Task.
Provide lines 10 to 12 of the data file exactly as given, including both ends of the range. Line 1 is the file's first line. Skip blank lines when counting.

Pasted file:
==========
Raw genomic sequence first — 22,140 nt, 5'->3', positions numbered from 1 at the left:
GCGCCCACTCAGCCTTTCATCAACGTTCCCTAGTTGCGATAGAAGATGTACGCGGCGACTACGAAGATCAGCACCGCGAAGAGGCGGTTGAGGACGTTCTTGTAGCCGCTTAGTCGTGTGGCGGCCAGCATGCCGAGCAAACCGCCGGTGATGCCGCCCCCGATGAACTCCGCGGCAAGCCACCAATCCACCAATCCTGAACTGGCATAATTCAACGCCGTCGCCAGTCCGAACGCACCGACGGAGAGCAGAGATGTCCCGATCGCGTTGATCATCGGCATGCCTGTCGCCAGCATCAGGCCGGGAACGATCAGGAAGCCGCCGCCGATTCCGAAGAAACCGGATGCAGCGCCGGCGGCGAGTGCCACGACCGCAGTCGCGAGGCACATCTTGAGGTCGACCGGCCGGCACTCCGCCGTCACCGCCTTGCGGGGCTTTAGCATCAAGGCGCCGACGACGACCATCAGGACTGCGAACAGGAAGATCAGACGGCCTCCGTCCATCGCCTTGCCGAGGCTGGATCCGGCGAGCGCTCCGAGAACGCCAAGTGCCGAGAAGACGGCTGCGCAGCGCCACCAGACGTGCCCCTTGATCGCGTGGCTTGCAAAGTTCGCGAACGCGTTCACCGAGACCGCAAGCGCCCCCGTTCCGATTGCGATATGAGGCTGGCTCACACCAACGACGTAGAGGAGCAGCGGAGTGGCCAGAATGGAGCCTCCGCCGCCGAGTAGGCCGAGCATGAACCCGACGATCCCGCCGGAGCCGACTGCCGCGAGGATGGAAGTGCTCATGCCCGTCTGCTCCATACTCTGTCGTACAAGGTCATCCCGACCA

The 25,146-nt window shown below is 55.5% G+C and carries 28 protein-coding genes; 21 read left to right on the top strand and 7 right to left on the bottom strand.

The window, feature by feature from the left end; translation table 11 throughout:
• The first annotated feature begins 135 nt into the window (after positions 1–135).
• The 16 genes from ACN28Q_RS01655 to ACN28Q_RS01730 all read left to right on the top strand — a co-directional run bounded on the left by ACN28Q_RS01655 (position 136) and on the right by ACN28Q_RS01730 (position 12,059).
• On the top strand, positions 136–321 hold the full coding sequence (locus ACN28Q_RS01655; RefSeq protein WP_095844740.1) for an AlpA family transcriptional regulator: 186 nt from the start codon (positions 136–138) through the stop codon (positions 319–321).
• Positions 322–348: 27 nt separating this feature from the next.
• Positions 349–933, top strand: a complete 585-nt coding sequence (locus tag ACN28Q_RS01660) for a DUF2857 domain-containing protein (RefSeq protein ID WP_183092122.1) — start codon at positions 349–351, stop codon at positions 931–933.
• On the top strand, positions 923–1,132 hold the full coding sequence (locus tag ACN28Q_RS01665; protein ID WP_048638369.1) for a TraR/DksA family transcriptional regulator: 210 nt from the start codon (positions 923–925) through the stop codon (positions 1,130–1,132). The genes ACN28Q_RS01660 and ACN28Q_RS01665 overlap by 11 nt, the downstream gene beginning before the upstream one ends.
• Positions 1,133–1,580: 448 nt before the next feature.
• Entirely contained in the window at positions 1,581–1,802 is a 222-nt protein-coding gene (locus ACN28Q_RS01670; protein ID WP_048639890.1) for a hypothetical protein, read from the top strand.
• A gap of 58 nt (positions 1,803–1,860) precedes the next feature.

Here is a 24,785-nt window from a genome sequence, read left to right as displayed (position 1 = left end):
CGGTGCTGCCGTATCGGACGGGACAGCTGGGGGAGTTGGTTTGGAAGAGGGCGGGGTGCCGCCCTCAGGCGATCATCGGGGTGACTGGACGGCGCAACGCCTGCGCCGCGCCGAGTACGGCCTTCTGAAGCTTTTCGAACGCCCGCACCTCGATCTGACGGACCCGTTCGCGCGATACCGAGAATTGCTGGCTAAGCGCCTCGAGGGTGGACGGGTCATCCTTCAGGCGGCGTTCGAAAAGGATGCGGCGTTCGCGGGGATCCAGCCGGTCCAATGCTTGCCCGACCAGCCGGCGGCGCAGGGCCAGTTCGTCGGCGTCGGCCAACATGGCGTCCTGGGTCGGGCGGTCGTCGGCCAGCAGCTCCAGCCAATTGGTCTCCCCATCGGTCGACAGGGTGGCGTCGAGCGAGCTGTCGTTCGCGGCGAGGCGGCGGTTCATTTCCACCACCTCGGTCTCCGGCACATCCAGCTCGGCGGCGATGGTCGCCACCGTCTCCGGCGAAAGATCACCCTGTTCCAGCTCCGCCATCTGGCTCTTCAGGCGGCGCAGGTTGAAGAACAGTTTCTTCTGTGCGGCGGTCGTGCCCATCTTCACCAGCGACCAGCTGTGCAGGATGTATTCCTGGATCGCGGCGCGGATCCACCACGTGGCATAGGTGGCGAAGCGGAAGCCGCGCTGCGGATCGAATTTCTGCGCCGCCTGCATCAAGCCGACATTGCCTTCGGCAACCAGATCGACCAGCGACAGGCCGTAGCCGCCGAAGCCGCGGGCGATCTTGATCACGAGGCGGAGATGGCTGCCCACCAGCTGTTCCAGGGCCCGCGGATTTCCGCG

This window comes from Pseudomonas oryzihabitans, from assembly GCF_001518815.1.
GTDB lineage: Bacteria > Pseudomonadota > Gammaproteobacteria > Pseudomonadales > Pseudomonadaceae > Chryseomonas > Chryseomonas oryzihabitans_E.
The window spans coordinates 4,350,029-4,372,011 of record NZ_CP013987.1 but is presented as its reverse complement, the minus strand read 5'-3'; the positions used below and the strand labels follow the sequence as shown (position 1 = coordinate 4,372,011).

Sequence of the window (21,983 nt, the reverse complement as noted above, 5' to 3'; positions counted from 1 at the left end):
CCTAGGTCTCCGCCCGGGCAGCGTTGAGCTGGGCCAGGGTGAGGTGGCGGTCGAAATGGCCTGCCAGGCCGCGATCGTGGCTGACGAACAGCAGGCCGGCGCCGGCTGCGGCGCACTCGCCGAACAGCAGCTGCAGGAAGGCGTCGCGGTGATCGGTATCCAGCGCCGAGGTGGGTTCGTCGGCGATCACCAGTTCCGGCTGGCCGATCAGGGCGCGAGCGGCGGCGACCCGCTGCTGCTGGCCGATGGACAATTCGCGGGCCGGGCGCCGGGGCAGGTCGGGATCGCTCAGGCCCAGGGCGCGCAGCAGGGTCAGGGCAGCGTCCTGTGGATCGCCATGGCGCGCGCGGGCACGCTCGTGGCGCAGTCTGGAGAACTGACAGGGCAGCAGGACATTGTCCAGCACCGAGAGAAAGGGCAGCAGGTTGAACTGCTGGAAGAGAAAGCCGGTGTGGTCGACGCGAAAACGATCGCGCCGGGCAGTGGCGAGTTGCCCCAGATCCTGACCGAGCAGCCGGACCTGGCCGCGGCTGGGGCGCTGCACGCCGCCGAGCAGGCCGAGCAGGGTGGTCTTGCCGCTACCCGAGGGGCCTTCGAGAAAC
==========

• On the top strand, positions 923–1,132 hold the full coding sequence (locus tag ACN28Q_RS01665; protein ID WP_048638369.1) for a TraR/DksA family transcriptional regulator: 210 nt from the start codon (positions 923–925) through the stop codon (positions 1,130–1,132). The genes ACN28Q_RS01660 and ACN28Q_RS01665 overlap by 11 nt, the downstream gene beginning before the upstream one ends.
• Positions 1,133–1,580: 448 nt before the next feature.
• Entirely contained in the window at positions 1,581–1,802 is a 222-nt protein-coding gene (locus ACN28Q_RS01670; protein ID WP_048639890.1) for a hypothetical protein, read from the top strand.